Point and Click For Help

FRAMINGHAM (03/17/2000) - Amid all the wonders of the Internet age, perhaps the greatest payoff to network professionals has been this: Endless waits for bungling telephone support staff are giving way to the growth of online support. While vendors have offered online technical support for several years, a growing roster of independent sites such as Experts Exchange, LinuxCare, NoWonder and PC Support provide a timely, cost-effective and more wide-ranging source of technical information.

IT staffers are bullish on this new resource, and it's easy to understand why.

The sites offer expert advice, and users often get answers within hours. Best of all, the sites are free in many cases. At least they have been while the support firms have been racing to increase their base of registered users.

In the eight months since its launch, NoWonder has built a marketplace with 500,000 subscribers. CEO Anthony Lye says the site is intended to be an environment where sellers fight over buyers. As of now, no money changes hands.

But in the next few months, technicians will begin posting competitive bids to answer users' questions, with NoWonder taking a commission on each transaction.

Meanwhile, Experts Exchange has registered 300,000 members and 45,000 experts since its 1996 launch. Experts Exchange gets more directly involved in transactions than NoWonder by employing a point system.

Experts accumulate points for answering questions - the average value is about 200 points per question - and the more difficult the question, the more points the user has to offer to get an answer. Experts then can redeem their points in exchange for support. Users who don't wish to provide support can purchase points directly from Experts Exchange.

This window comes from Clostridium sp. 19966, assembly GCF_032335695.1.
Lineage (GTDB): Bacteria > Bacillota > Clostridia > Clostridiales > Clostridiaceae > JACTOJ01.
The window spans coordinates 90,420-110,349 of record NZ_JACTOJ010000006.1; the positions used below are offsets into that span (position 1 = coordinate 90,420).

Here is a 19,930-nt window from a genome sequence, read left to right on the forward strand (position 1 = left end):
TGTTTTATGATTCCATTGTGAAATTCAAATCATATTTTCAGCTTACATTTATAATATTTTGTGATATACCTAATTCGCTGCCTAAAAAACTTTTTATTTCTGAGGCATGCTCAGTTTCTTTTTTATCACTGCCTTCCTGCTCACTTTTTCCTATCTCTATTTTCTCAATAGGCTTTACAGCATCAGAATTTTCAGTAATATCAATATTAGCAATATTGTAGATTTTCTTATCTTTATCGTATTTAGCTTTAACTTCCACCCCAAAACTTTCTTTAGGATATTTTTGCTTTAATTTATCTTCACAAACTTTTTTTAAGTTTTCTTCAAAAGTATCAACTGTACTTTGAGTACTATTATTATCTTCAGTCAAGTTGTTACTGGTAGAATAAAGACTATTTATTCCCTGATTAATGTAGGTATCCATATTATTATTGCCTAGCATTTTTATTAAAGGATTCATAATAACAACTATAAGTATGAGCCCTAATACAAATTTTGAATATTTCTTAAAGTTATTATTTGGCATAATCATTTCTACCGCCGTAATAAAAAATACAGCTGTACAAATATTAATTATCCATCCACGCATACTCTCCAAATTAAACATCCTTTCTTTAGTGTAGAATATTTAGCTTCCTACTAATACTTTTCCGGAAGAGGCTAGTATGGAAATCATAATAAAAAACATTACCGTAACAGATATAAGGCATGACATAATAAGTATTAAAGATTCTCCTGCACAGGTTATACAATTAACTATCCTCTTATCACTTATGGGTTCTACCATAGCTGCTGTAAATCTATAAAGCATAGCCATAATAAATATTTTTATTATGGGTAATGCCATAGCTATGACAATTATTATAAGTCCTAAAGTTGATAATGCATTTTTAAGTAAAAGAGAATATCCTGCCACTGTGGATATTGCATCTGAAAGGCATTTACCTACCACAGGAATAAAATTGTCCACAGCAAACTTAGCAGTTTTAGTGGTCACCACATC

Regardless of the model, online support has become the IT pro's best friend.

NoWonder has helped Jen Carroll cover a lot of technical ground in the first year and a half of her career. As a junior network administrator for eSmartBuildings.com, a colocation facilities and network consulting firm in Salt Lake City, Carroll helps maintain networks running everything from Windows NT and Solaris to Oracle and Linux.

Carroll has sought online help for snafus ranging from software errors to network protocol problems. "NoWonder has provided fresh approaches to troubleshooting issues - ones that I was too frustrated to see," says Carroll.

However, Carroll says she only turns to the site when she's in a hurry and has no immediate access to a resource - such as a book or colleague - that could answer her question.

Darcy Morse, a network administrator for the Richland School District in Richland Center, Wis., has been a devotee of Experts Exchange since her first visit last April. Morse says Experts Exchange offers her a quick and inexpensive alternative to telephone or on-site support. She also has found the site's database of previously answered questions to be a great research tool.

Most recently, Morse turned to the site for help with a network route-mapping problem. She first approached her contracted support provider, whom she pays $100 per hour for a predetermined number of hours per year. When she didn't get a quick answer, Morse chose to go online. In just 90 minutes, she received the input she needed to solve the problem.

Chris Rondeau, an Experts Exchange user who also has become one of the site's most productive experts, says he rarely sees questions that can't be answered within a few days.

Rondeau, a senior systems administrator with the Atlanta office of engineering firm URS Corp., visited Experts Exchange last summer for help debugging a file that he couldn't access, and he's continued to ask questions every few months.

In the meantime, however, he's answered some 200 questions and become one of the top points-earners on the site. As a result, he gets free answers to Microsoft-related questions that would cost him $195 an hour through a vendor.

Rondeau's advice to IT pros is to depend on online support sites for solutions to problems that aren't mission-critical. But that doesn't mean they won't come in handy in an emergency situation.

"You never know," he says. "You can get lucky."

Kontzer is a freelance writer in San Jose. He can be reached at tony@goodink.com.

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